Mileage Maps and Float Plans


One of the hardest aspects of planning the trip is creating the “float plan.” That’s the day-to-day plan of where I’ll be, how far I’m paddling and where I’m camping for the night.

On a 90-day journey, that’s almost impossible to do with precision, but because I’m visiting Rotary Clubs and ShelterBox Ambassadors and meeting up with friends and family along the way, I am trying to come up with at least a weekly checkpoint.

What happens during that week may be flexible depending on weather, river conditions or unexpected circumstances. After all, this is an adventure!

If I have a presentation on Tuesday and weather has caused me to slow down on Sunday, that means I’ll have a long day of paddling Monday. If I’m feeling good and cruise past a campsite to the next day’s stop, that means I may have an extra day of relaxing in a cool river town.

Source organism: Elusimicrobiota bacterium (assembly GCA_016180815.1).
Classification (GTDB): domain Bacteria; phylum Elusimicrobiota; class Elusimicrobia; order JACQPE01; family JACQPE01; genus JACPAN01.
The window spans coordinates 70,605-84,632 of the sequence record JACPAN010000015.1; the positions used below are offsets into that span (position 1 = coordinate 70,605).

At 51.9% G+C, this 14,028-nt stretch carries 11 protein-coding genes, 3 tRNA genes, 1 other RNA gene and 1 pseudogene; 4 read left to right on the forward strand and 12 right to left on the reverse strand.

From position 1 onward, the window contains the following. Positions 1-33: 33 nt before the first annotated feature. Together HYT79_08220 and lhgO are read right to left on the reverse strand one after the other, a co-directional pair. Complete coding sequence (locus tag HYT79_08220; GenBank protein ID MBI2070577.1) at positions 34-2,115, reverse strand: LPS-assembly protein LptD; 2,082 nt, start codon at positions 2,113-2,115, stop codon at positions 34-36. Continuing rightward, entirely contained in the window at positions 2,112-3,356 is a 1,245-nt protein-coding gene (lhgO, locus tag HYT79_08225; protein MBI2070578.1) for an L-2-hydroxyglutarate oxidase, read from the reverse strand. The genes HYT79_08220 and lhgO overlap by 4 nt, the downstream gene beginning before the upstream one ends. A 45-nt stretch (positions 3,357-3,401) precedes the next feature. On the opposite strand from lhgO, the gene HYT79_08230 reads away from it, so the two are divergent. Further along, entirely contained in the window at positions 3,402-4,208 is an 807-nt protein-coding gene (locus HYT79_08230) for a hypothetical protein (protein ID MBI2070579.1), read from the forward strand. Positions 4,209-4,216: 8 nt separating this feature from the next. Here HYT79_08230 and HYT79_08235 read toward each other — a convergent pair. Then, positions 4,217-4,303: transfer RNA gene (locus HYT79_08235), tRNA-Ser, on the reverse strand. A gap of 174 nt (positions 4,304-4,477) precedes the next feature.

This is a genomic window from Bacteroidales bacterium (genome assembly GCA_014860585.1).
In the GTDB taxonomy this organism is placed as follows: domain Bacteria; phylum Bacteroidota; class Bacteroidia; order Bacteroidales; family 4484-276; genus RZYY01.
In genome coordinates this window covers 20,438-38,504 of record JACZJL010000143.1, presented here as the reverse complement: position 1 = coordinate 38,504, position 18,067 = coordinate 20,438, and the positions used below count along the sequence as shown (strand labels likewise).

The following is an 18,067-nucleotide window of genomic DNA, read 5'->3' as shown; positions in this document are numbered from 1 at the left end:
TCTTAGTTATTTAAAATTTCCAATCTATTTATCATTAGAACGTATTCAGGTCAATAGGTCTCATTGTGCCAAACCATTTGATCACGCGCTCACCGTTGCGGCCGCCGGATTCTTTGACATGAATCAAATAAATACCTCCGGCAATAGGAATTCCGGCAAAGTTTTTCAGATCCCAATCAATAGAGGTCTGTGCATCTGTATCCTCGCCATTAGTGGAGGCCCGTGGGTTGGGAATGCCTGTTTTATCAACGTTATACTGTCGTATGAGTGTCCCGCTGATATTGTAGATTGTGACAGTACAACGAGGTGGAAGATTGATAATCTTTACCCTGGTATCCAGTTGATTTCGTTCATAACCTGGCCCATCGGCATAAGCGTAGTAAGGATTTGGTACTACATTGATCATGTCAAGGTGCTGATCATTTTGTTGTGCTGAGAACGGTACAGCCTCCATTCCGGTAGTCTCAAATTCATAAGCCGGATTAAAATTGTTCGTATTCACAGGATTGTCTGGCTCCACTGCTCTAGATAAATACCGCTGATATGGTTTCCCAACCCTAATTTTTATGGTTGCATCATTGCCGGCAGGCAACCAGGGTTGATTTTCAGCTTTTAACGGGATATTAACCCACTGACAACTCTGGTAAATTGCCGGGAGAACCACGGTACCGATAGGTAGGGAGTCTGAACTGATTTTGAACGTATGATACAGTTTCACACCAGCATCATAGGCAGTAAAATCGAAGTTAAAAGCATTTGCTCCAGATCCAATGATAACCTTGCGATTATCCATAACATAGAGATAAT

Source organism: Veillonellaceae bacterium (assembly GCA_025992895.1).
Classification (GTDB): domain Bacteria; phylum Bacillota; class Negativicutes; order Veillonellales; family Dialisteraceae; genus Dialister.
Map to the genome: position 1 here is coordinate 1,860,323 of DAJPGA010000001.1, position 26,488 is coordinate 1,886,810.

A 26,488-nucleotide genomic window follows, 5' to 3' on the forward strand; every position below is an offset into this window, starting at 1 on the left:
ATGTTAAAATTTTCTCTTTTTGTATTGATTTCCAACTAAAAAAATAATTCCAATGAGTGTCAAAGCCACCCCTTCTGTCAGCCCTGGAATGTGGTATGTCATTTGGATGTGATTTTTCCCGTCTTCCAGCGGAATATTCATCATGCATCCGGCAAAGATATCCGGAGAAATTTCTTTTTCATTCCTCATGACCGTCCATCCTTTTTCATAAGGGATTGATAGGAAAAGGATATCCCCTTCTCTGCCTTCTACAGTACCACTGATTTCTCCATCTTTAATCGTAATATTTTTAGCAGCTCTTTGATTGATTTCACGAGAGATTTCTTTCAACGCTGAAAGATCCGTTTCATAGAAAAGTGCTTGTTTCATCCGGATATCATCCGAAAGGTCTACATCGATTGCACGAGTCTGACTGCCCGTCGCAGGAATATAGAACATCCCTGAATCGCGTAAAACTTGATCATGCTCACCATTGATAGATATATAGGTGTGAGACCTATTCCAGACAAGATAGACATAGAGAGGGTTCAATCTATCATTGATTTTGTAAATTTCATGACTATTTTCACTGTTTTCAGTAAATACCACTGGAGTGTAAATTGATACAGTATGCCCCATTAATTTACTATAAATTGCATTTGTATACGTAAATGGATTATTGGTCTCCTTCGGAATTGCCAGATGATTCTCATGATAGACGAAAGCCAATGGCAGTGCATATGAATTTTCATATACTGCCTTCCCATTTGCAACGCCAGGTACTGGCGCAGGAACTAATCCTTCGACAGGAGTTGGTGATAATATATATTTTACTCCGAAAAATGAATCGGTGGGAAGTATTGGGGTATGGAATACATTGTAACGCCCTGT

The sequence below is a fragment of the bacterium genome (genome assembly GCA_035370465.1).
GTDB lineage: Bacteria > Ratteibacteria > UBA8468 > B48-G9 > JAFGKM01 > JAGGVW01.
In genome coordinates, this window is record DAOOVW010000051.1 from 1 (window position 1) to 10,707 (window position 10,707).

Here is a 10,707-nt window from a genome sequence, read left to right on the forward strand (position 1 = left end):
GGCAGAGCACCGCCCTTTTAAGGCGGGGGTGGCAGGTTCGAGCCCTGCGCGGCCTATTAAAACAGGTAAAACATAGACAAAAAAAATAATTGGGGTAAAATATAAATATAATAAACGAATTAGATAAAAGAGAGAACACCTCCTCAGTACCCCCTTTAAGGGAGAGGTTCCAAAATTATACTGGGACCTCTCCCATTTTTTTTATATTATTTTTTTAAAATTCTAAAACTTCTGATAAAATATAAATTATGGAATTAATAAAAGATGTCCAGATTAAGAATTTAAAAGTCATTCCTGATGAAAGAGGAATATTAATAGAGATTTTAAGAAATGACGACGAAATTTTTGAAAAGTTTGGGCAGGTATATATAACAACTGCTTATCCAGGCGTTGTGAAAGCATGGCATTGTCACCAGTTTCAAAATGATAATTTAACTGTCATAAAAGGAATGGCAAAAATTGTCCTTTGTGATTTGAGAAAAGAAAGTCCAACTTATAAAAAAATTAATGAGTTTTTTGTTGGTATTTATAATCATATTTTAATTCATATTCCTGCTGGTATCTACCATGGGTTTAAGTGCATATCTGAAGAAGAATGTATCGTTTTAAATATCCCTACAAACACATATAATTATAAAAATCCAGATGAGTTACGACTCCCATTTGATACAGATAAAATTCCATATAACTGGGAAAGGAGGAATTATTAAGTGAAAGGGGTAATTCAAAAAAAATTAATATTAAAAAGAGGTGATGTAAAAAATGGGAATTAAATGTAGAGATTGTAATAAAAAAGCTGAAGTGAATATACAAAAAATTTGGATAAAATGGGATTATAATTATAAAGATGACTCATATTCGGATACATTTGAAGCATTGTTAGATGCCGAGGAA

My target is between 15-30 miles a day.

So, here’s where I start building my float plan. This is a map of every mile of the Mississippi. These coordinates are supplied by the Army Corps of Engineers, and thanks to John Sullivan who posted them on the fb page Mississippi River Paddlers, we could plug the coordinates into Google Maps.

If you have suggestions or advice for me, let me know in the comments!

Click on the map and zoom in to see mile-by-mile anywhere along the river.

Here’s a bit of trivia for you: the official miles start at “1365” at the Headwaters and continue to shrink numerically for the portion of the Upper Mississippi until it reaches “1.” Then you’ve reached the Lower Mississippi and the mile count starts at 950 and continues backwards again to “0”. Then some people (including me) continue on out into the Gulf starting at mile “13” until you are finally (!) at mile 0. The REAL mile zero! Check it out on the map.

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